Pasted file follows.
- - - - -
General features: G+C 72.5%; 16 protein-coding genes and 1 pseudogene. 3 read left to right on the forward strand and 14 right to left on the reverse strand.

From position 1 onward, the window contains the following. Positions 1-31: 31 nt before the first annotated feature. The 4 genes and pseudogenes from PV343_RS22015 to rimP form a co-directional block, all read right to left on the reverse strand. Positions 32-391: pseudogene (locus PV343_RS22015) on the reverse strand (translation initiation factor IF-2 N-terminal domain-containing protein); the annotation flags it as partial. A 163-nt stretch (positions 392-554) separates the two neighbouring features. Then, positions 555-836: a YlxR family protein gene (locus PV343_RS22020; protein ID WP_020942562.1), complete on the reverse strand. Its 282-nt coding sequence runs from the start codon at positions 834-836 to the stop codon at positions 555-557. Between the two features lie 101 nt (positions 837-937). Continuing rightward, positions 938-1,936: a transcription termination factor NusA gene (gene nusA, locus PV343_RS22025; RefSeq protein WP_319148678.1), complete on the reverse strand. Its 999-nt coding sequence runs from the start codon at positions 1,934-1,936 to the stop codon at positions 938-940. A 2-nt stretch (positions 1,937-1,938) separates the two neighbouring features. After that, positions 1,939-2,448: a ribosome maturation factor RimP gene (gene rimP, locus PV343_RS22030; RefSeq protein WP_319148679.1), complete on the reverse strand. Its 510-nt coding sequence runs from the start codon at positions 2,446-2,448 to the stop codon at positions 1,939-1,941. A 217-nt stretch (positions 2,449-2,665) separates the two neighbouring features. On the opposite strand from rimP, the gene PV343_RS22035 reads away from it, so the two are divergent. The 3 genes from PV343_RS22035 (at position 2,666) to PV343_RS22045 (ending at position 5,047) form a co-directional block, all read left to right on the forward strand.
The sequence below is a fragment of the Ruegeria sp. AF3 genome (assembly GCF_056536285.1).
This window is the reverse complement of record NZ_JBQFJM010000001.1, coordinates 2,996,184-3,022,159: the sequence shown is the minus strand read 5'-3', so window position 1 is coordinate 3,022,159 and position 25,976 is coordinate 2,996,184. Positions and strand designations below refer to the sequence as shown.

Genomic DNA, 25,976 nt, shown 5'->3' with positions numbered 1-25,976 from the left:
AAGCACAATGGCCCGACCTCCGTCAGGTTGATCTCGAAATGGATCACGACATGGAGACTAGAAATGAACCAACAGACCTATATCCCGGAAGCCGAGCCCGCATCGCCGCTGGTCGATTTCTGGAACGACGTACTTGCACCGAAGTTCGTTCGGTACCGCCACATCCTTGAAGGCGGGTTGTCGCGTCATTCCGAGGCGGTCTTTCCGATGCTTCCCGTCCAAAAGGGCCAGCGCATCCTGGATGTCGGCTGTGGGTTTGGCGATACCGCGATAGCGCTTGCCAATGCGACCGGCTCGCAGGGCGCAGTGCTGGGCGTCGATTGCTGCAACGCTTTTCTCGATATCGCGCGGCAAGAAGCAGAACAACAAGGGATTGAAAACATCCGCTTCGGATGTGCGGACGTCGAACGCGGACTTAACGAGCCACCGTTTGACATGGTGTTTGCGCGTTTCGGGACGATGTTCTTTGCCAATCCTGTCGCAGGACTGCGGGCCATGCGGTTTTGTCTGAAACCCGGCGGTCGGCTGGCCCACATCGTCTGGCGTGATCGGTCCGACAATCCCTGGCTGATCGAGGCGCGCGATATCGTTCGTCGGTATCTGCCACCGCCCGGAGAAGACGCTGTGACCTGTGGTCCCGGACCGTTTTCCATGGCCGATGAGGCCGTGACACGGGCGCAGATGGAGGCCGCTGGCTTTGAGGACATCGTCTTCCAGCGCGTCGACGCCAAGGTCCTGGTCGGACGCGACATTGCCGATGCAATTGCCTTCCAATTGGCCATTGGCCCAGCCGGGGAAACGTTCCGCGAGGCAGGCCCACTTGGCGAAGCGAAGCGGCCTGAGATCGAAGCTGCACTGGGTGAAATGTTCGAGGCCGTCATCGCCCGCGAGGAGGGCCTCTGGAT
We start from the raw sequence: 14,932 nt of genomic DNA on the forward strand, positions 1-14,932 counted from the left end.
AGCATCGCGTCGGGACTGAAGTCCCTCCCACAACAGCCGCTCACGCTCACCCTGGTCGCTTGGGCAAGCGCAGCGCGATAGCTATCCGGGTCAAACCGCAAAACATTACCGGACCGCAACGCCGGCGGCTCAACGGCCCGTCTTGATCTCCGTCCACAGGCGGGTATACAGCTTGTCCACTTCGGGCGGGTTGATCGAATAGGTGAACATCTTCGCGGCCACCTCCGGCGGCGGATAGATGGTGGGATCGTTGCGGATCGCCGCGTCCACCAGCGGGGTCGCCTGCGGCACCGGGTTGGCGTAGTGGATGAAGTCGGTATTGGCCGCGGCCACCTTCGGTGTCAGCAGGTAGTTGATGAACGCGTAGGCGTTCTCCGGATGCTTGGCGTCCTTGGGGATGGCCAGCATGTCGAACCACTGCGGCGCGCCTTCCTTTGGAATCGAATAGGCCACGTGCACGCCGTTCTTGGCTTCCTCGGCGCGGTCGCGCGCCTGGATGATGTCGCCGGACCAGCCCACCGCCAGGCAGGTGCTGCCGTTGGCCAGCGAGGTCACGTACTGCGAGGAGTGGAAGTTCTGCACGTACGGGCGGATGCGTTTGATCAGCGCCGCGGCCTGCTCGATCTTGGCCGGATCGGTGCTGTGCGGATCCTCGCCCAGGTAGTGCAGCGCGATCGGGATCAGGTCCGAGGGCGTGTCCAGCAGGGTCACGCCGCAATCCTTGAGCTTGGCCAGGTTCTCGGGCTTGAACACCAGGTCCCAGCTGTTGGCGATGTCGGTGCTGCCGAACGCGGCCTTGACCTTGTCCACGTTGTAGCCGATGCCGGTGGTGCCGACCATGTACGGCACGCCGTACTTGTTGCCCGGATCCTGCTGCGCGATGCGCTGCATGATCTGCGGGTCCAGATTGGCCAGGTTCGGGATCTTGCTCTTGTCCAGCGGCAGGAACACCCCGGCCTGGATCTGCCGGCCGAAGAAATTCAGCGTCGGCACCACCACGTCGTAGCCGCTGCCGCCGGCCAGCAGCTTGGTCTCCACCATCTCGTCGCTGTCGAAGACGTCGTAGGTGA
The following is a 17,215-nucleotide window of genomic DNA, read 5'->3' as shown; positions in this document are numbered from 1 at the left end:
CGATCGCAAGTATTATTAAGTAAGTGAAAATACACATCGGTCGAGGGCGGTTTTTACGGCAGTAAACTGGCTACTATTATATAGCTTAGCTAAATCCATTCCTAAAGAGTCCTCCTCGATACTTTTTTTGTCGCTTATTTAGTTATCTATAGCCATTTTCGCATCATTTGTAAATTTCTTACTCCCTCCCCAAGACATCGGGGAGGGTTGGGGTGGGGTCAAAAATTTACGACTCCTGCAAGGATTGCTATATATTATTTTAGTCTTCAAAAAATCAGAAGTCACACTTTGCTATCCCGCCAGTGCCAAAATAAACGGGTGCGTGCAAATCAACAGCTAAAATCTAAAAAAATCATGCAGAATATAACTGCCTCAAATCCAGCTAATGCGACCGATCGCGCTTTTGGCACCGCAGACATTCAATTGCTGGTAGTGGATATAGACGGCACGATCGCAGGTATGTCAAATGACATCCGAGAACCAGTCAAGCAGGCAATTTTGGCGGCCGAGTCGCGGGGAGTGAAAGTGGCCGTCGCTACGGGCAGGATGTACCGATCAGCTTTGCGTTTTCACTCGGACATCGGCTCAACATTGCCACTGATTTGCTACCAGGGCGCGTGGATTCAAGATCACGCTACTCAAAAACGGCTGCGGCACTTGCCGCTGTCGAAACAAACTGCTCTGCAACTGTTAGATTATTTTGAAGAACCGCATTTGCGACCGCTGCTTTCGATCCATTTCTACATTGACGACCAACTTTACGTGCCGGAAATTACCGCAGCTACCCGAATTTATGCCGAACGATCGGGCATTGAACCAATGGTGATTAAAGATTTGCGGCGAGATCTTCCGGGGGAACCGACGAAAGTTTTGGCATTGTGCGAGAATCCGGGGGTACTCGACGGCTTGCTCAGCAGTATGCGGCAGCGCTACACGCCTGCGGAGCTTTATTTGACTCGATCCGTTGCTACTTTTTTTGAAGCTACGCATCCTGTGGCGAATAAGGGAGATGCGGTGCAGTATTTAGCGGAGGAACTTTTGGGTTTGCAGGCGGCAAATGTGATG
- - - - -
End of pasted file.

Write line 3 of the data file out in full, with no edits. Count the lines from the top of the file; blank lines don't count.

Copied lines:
The sequence below is a fragment of the Ruegeria sp. AF3 genome (assembly GCF_056536285.1).